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Die Dispo-Queen

3.77 of 5 stars 3.77  ·  rating details  ·  1,709 ratings  ·  157 reviews
Kennen Sie das? Eigentlich wollten Sie nur eine winzige Kleinigkeit kaufen, doch dann...
Für die 26-jährige Karyn Bosnak hält der Kaufrausch volle sechs Monate an. Dann nennt sie zwar eine ganze Kollektion entzückender Handtascher ihr Eigen - leider aber auch einen Schuldenberg von 20.000 Dollar. Doch Karyn hat eine geniale Idee: Wenn 20.000 Menschen ihr jeweils nur einen D
Paperback, 553 pages
Published 2007 by Knaur (first published 2002)
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(showing 1-30 of 3,000)
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I had a hard time with this one. The premises is that the author moves to NYC from Chicago, runs up 20 grand in credit card debt, and then creates a website (savekaryn) asking for donations to help her pay it. In the end, she did get about $13,000 from random people who sent her money. She also starts selling some of her things on ebay, and contributes her own money as well. She found herself between a rock and a hard place when she lost her job as a producer after 9/11, and from what it sounds ...more
Warning, this a pink, girly girly book.

I struggled with this book. I am one of those people who does not understand why on earth someone would pay $600 for shoes or $12,000 for a purse. I would buy a car for $12,000 maybe, but not some fashion accessory that will be out of fashion in four minutes.

Not only that, but the author doesn't learn her lesson in college when she uses her TUITION money to buy clothes. WTF? $1600 for clothes in one blow ("but they were cute", doesn't cut it with me) and t
The third of my "gal about town" novels set in NYC.

God help me, I remember this girl when she launched her website, I even sent her a buck, a packet of kool-aid, and a Target gift card with something like $2 on it. She annoyed me, but charmed me at the same time.

So too goes this book. She carries you, wide-eyed and naive from downtown Chicago to NYC. You want to scream at her "stop!" when she buys her first pair of shoes for "only $170," but at the same time, you want to continue reading to se
I had a hard time rating this one. The first half of the book was really hard to get through. I knew the story would cover how Karyn got into debt, but I didn't realize how painful it would be to watch someone make such stupid choices with their money, or credit cards. With that being said, I'm sure it was hard to put all that out there, and I can admire her for that. The real reason I wanted to read this book was to find out about her website, where she asked strangers for money. It sounded int ...more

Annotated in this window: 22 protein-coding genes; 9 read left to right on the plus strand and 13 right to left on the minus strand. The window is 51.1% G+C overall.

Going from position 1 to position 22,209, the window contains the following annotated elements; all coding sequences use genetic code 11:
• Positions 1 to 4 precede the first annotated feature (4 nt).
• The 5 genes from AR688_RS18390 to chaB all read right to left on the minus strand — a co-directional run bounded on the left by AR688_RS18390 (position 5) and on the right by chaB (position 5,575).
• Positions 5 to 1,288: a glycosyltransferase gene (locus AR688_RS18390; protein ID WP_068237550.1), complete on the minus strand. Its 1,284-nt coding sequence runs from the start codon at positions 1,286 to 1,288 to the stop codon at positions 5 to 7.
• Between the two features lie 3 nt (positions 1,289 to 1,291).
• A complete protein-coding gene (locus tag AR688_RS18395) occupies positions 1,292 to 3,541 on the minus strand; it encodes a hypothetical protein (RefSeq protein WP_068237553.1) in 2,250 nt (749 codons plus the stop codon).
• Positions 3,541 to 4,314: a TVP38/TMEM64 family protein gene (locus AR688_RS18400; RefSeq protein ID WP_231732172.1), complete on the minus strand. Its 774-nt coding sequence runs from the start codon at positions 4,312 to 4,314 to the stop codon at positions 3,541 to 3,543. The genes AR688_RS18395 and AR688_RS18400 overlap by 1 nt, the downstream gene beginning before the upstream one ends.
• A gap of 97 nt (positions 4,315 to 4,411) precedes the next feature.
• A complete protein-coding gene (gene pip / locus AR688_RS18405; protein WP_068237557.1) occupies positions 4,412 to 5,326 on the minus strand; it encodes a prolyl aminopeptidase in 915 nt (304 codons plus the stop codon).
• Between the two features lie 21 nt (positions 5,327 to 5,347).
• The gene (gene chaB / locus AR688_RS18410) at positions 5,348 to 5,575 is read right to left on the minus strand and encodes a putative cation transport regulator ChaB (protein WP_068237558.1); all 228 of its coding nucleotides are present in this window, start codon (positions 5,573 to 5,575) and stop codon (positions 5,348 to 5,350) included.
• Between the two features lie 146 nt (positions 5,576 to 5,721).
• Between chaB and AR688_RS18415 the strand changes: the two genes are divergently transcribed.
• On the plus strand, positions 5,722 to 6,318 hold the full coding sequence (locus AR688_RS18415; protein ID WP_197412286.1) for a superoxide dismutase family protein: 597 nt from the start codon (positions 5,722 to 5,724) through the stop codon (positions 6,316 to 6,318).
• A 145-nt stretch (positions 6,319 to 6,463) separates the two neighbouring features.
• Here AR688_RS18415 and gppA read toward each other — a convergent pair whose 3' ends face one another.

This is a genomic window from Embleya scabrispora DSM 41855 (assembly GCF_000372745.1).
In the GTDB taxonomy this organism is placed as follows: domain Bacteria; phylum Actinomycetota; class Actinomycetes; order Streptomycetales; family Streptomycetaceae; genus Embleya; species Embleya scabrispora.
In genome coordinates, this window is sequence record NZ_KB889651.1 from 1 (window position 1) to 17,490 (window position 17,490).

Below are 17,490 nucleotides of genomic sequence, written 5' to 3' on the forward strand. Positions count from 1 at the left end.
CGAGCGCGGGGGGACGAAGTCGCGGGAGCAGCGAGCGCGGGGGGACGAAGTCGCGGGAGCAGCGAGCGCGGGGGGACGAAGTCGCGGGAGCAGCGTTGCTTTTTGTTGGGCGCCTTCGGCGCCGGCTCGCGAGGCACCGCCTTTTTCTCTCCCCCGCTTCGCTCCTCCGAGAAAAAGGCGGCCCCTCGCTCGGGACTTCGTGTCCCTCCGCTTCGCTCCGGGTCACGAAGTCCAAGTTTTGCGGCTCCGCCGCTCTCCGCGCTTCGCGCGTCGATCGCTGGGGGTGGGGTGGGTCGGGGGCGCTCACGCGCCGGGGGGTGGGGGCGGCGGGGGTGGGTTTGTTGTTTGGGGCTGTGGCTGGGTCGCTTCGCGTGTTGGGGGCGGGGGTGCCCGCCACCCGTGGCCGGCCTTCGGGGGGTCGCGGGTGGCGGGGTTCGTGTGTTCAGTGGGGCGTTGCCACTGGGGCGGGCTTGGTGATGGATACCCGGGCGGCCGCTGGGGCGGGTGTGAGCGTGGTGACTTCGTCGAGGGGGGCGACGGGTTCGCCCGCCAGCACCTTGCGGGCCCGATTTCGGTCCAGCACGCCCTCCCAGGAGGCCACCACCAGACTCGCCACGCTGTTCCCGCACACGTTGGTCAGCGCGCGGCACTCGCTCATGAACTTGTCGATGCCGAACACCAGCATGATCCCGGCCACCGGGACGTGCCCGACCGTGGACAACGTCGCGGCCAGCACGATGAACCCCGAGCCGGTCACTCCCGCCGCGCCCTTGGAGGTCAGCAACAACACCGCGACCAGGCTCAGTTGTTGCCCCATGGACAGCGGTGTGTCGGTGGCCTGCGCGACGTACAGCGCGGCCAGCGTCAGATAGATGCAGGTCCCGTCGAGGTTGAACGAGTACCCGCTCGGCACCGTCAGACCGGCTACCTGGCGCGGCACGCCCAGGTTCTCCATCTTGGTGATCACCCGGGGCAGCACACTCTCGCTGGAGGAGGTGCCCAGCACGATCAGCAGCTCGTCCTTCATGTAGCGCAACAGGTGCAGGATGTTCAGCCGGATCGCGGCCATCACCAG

I read this book as last month's book selection for a book club I belong to. It was intended to contrast the very sad "Billy" that we read...a contrast it was! Overall, I liked the book. I did think her narration of the shopping sprees was a bit long. And, like other critiquers on this site, I cringed at her spending habits as well as her rationale. (I mean...who goes on shopping sprees, yet fails to purchase a lock for the door!?) But the book was cute. I got annoyed at how every other paragrap ...more
Debt...we all have but most of us want to hide it. Not Karyn! In this great memoir, Karyn details how she acquired debt and ultimately, how she beats the debt. In the beginning, Karyn was simply trying to live the life of a New Yorker ala Carrie Bradshaw. But what the show failed to tell Karyn (and myself) is that NYC life is not as simple as a brownstone on a journalist (freelancer) salary. Instead, everything adds up and quickly! Although it's easy to say, no Karyn...don't do it!, I often foun ...more
I just wanted to wring Bosnak's neck. You watch her dissolve into a financially-irresponsible moron and you want to put on your own set of high-priced, spiky-heeled boots (of which you only have one pair) and kick her in her ass. After running herself straight into debt hell, Bosnak goes online and asks for donations from people, some of whom call her out on her idiocy and some of whom take pity, either out of empathy or karma. Maybe as a fiscally responsible adult woman, who likes shopping for ...more